Monday, November 27, 2017

When croissants sell out

There is nothing that better convinces me a pastry will be amazing than learning that it will be near-impossible to acquire.

Recently, when on the Yelp page for a different bakery, I saw a review mentioning that the really good croissants were from somewhere called Tasso. Tasso? How had I not heard of this bakery? From the moment (a good long while ago at this point) I knew I'd be moving to Toronto, I've been keeping track of the eternal best-croissants-of situation. I thought I'd tried all downtown contenders, as well as some from further afield. While the baseline croissant standard is quite good (much better than, oh, say, New York), they sort of peak at Nadège or Bistro Normandie. From photos available online, and reviews, it seemed as if Tasso might be on another whole level. The real Parisian deal, but somewhere walkable (or TTC-able) from my apartment. How had I not known??

Here's how I hadn't known: it's only open three times a week, from 8:30am until they run out, which can be... not long after. It's also not near where I work, live or used to live, so there's no reason I'd have ever happened to pass by. (It's on a street I've been on maybe twice, both times to go visit an urban farm.) Convenience-wise, this was not so far from trying to go and get a croissant in France itself. But I was up, I was curious, so finally, today, I went.

I arrived and didn't see any sign indicating the name of the bakery. Instead, what I saw was a line. A San Francisco line. Not a November-in-Toronto line, or at least not one for something other than sneakers. (Young men regularly camp out all night in front of sneaker stores here, in all seasons.) But there was enough of a crowd, and not much else around that it could be for, that I deduced this was the place.

It was the place, all right. I got in/on line (which is it in Toronto? I'm trying to acculturate), between two families that knew each other. There was no Canadian politeness on any front in terms of either they or I moving position, as the whole thing is croissant scarcity, and everyone was very on edge about the possibility of the place running out. The man in front of me was telling the people behind me that one time, they ran out of kouign amanns at 8:35. So clearly I was going to need to order one of those. The woman behind me was saying that she no longer recommends the place to people she knows, as it's getting too popular, but not too popular as in too mainstream (I've just finished reading The Rebel Sell, so I feel obligated to point this out) but as in, someone else might get the last croissants. I felt sort of bad, being this interloper from outside the neighborhood, from America, even, which somehow makes it worse.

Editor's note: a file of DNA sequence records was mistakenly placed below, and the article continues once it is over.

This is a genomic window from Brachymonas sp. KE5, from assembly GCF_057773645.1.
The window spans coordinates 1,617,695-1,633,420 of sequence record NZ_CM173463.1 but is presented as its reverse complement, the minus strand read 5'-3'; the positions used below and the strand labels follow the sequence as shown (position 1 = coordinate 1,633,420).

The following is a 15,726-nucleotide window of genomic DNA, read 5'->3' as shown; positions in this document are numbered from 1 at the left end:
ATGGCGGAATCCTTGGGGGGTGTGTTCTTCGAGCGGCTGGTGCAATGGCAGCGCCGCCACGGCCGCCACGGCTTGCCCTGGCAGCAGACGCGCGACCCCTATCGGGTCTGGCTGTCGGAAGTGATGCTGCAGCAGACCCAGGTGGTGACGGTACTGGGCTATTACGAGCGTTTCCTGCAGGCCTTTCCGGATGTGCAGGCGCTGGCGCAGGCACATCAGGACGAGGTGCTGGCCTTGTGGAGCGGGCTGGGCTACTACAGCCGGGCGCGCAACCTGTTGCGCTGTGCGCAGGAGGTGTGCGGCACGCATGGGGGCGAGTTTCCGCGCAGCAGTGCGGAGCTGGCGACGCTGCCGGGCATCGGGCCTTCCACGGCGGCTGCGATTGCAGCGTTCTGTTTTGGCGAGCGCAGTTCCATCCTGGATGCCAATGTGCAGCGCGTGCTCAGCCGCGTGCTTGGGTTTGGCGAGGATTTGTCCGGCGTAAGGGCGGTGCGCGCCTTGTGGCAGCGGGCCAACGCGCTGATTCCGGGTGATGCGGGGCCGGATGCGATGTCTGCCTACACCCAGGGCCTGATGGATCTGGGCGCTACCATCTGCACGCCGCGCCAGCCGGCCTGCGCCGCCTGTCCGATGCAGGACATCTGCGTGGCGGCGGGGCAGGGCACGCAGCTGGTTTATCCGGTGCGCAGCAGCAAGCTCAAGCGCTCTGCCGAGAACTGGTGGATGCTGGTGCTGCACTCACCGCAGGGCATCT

The people standing near me seemed to think the place was about to sell out. (Again, not sell out as in, like what some 6th grade classmates of mine were very concerned was happening to Green Day. Sell out of pastries for the day, or, rather, the week.) Others kept leaving with these big paper bags full of pastries. Why so many? That did it - I was going to get multiple pastries, too, if I wound up getting any, that is.

My turn came, and I could see... a bunch of things, really. I noticed a sign they put up when they're "almost sold out," which is amazing. I noticed that there's no seating - it's take-out only, but does serve coffee. An unusual choice in Toronto, to be sure. But mostly I noticed the pastries. Exquisite. Not over-hyped in the least, by the look of them.

Having now tried them (croissant and kouign amann), I can say that they are indeed the best in the city (barring any extra-secret bakeries open only ten seconds a week), easily as good as Parisian ones, and better than any in New York. The plain croissant has that flawless middle-of-croissant dough that I've basically only ever encountered at Le Boulanger des Invalides Jocteur, aka the best Paris bakery, which has sadly closed. This means... what does it mean? It means I now need to get up early on at least one weekend day and take some pastries home on the subway. In a very ambitious version, this gets incorporated into an early-morning jog. But the damage that could do to the pastries themselves might not be worth risking it.

1 comment:

Anonymous said...

In line for sure. On line is pretty much only a NYC thing.

-from NS but have lived many many places